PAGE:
Historical Events  General
9/11 Twin Towers

9/11: How many buildings collapsed?

MMDE: 3

Current: 7

As if the 9/11 attack isn't controversial enough, it seems to now be the subject of a Mandela Effect.

Everyone knows the Twin Towers were destroyed on September 11, 2001, and many know that WTC 7 was lost too. Most people believe 3 buildings collapsed, and remember that's the way it was reported at the time. So they are surprised to hear that today the figure is 7, and that doesn't count buildings demolished in the weeks following due to damage received on the day, such as the Deutsche Bank Building,

Wilipedia:

The collapse of the Twin Towers destroyed the rest of the complex, and debris from the collapsing towers severely damaged or destroyed more than a dozen other adjacent and nearby structures. Other buildings destroyed include St. Nicholas Greek Orthodox Church, Marriott World Trade Center (Marriott Hotel 3 WTC), South Plaza (4 WTC), and U.S. Customs (6 WTC).

The Verizon Building was also extensively damaged but was successfully restored later.

Historical Events  People
Richard Simmons

Richard Simmons wore a headband...

MMDE: Almost always

Current: Rarely if at all

Before the internet, in the 1980's the keep fit craze was spread into people's homes via the new technology known as the video cassette. Popularised by Jane Fonda with her famous workout, the scene was set for a flamboyant male equivalent to make his mark. That came in the from of Richard Simmons from Hollywood - a funny, unlikely character who seemed to never be away from TV chat shows and celebrity functions.

However, many people picturing him in his zany striped shorts and flyaway frizzy hair also are sure they remember one distinctive trademark detail - his headband. 

It comes as quite a shock, therefore, when they are told he never wore one and despite the many images of him on the internet today, none of him sporting one can be found.

Historical Events  Brands
Father Christmas

When did the fat bearded, red and white Father Christmas image first become popular?

MMDE: 1850

Current: 1931

When did the image of the Father Christmas we know today become popular? We think of him as a large, rotund man dressed in red and white fur with a big jolly beard, but this image has an origin which surprises many people who just assume he's been around this way for hundreds of years.

In fact this image was popularised in the 1930's by - of all things - a Coca-Cola advertising campaign. It did exist already, having been created shortly before, but wasn't widely known until they adopted it for a 30 year plus advertising campaign.

In fact until then there was the idea of Father Christmas, but no common image of what he looked like. 

He sometimes was shown as anything ranging from a tall, priest-like figure to even a small elf!

Historical Events  Religion
St Nicholas

What color were they before they were red?

MMDE: White

Current: Tan/green

Saint Nicholas was born in Greece in 270 AD. He was a bishop, so would have worn the appropriate bishops attire of the day.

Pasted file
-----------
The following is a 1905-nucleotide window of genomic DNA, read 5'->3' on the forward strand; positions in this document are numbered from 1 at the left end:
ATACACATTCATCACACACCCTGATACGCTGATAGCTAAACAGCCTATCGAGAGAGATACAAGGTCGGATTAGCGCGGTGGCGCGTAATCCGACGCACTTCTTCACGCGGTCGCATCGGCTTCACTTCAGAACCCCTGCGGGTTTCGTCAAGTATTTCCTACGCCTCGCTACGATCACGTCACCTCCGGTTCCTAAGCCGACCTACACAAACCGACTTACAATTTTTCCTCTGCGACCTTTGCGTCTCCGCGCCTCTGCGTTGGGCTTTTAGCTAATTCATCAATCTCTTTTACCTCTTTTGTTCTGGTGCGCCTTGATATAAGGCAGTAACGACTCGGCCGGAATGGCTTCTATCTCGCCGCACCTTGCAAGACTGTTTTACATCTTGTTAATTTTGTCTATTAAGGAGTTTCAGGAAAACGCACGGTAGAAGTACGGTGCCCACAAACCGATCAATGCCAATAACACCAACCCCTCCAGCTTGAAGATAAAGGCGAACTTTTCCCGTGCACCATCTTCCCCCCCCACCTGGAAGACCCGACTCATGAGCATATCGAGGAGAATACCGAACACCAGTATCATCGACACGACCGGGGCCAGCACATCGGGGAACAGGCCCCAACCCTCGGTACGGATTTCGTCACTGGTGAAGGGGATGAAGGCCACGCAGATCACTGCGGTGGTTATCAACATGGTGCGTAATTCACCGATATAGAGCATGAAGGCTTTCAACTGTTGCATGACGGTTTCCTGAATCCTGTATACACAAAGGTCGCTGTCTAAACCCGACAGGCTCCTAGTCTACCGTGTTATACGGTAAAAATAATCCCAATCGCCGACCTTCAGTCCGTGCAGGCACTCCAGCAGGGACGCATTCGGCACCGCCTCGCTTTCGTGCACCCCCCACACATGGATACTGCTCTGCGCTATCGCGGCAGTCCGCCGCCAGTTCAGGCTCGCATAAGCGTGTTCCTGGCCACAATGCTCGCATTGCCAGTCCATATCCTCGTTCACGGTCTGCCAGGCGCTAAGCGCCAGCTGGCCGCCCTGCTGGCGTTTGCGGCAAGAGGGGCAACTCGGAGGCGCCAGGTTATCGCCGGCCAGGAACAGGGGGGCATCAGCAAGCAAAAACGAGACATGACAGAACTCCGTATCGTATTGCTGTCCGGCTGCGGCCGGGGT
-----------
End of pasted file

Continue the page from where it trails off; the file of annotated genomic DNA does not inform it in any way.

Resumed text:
He was known for being kind to children, often gifting them with presents as he travelled preaching the Christian word.

Many people who are aware the modern image of Santa Claus, in his red and white clothing with a huge white beard, is less than 100 years old, are surprised to hear how he looked originally. That's because they think he wore white flowing robes, whereas in fact they were mainly tan with a little green.

Historical Events  Religion
David and Goliath

How tall was Goliath?

MMDE: 9 feet 6 inches

Current: 6 feet 9 inches

We all know the story of David and Goliath, where the famous Biblical tale describes the Philistines epic battle with the Israelites coming to a head with each sending a single man to fight each other. The Philistines sent Goliath, said to be a huge giant, whereas the Israelites sent David, unarmoured except to a sling and 5 rocks, after David put his faith in God. The outcome is legendary - David defeated Goliath with a rock to his head. That's pretty impressive for such a big giant ... but wait a moment, just how tall was he?

Many people are surprised when they hear the translation into a modern description of his height, recorded as "Six cubits and a span". That's because it's 6 feet and 9 inches - the same height as the heavyweight boxer Tyson Fury, for example.

Historical Events  Brands
A1 Sauce

A1 Steak Sauce or A-1 Steak Sauce?

MMDE: A-1 Steak Sauce

Current: A1 Steak Sauce

The original can be traced back to a chef of King George IV in 1824, but was it called "A-1 Steak Sauce" or "A1 Steak Sauce"? Many people are sure it had the dash, and are surprised to find today it's missing, and always has been. Rather than accept faulty memory being to blame, they are calling it a Mandela Effect

It was registered ass a trade mark in 1895 and there have been a few legal tangles since related to the name, including at one point a competitor bringing out an "A2". There was a rebranding of Kraft's famous sauce, but it wasn't the one we're interested in here. In May 2014, Kraft changed it from "A.1. Steak Sauce" to "A.1. Sauce".

Historical Events  Books
Mickey Mouse Suspenders

"Alas, poor Yorick, I knew him well"

MMDE: In Hamlet

Current: Not in Hamlet

It's a really famous line from a really famous play, so do you remember "Alas, poor Yorick, I knew him well" being in Shakespeare's Hamlet?

It turns out the actual line is very different, in fact it is "Alas, poor Yorick, I knew him, Horatio".

The original text is:

Let me see. (takes the skull) Alas, poor Yorick! I knew him, Horatio, a fellow of infinite jest, of most excellent fancy. He hath borne me on his back a thousand times, and now, how abhorred in my imagination it is!